Surgical masks are 4-5 layers packed tightly. One middle layer is made of tiny fibers and densely packed. Two out the experiments.The results are presented in Figs. 4-6. Each boxplot marked the medium, 25th, 75th percentile and the outliers that were processed by Seaborn library on the top of Matplotlib of Python package.

In two masks purposely against particulate pollution, A1 is constructed with a single layer with randomly woven polyester. The size of pore compared to the hair string is not much different. Meanwhile, PM2.5 is about 30 times smaller. This visual supports the measurement on Table 2 as no effective to filter out PMs. The other mask (A2) is constructed with 5 layers with very fine fibers as shown in the bottom row in Fig. 9.

Brand-name particulate respirators, 3M 9001 with KN90 (3M1) and 3M Aura 9332+, are composed of 5 layers. The later model has the middle layer thick and pillow-like shape. The former model has two layers in the middle is composed of very fine fibers.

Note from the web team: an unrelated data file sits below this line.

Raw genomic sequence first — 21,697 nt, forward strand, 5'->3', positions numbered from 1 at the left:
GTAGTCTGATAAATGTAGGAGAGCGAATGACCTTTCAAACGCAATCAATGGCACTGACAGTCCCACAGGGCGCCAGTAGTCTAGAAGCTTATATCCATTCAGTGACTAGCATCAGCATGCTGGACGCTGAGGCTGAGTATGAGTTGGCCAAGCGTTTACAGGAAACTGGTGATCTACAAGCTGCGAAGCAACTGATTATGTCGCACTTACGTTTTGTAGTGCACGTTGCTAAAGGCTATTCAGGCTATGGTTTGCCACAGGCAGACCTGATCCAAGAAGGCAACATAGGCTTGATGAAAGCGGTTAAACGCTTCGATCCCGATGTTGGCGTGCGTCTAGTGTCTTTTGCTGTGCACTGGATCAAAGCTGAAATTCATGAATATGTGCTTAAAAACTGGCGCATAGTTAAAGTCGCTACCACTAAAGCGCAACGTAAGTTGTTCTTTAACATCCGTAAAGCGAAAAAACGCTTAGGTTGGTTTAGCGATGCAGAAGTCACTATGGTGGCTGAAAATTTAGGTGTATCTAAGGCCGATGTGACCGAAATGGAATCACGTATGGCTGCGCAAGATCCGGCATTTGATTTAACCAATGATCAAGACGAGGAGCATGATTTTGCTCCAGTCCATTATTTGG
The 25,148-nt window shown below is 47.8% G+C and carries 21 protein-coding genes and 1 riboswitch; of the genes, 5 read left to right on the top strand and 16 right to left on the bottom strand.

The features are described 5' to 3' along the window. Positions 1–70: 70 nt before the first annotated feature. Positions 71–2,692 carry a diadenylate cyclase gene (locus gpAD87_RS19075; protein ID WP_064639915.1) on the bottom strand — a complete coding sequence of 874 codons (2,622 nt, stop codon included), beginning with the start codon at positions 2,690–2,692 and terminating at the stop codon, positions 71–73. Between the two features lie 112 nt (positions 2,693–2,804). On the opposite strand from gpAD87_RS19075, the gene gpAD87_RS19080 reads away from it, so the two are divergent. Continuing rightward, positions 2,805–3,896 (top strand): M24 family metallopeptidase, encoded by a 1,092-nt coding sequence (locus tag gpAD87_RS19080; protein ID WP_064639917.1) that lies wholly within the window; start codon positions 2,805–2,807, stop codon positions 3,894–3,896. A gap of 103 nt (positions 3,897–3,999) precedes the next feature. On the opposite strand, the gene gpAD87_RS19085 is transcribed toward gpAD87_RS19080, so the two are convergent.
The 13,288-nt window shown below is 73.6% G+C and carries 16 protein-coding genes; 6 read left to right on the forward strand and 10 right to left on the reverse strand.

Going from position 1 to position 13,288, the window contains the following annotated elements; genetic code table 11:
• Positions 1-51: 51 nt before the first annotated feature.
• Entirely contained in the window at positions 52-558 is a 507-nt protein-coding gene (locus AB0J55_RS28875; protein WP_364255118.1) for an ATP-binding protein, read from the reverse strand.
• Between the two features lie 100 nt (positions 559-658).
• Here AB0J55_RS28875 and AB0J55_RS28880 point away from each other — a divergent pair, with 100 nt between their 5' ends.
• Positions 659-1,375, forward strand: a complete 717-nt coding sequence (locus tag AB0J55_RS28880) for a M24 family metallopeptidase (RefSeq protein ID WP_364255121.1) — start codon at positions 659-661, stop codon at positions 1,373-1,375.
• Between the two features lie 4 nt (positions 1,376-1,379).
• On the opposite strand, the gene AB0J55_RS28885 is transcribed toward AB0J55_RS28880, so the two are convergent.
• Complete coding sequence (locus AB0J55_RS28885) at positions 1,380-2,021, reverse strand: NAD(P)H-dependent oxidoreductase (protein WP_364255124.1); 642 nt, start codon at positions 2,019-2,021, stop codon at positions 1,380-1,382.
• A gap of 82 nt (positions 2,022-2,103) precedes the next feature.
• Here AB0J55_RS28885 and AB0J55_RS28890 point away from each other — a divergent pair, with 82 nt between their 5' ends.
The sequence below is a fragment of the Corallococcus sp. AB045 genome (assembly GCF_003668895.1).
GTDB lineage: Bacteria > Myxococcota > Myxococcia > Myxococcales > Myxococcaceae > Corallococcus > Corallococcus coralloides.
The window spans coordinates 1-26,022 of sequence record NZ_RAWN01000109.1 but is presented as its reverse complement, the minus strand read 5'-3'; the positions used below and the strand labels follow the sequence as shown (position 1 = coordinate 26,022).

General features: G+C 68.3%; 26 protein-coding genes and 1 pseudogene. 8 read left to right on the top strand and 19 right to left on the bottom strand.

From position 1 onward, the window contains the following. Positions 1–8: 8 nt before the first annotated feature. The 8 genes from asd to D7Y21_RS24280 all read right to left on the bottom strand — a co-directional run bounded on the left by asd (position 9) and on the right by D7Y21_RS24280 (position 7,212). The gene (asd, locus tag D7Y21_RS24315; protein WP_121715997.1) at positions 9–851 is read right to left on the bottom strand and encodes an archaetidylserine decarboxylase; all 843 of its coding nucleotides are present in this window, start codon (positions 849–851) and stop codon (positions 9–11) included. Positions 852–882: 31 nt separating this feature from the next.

3.4. Airlow rate and RE

A mask is an equipment that is very specific in use; however, the working principle is as a filter. When airflow moves into the mask, the friction the mask layer creates turbulence around the pores. A higher airflow is translated to a shorter contact time with materials and a lower probability that the particles to be adsorb onto the fiber matrix. For the mechanism of filtering, please refer to this link for more information.

Figs. 12-15 presents a snapshot analysis for 4 candidates of each type. Those graphs provide detailed visuals. The correlation of the fan duty to RE is presented in Fig. 15. The author used the fan duty as the surrogate for flow rate indicator.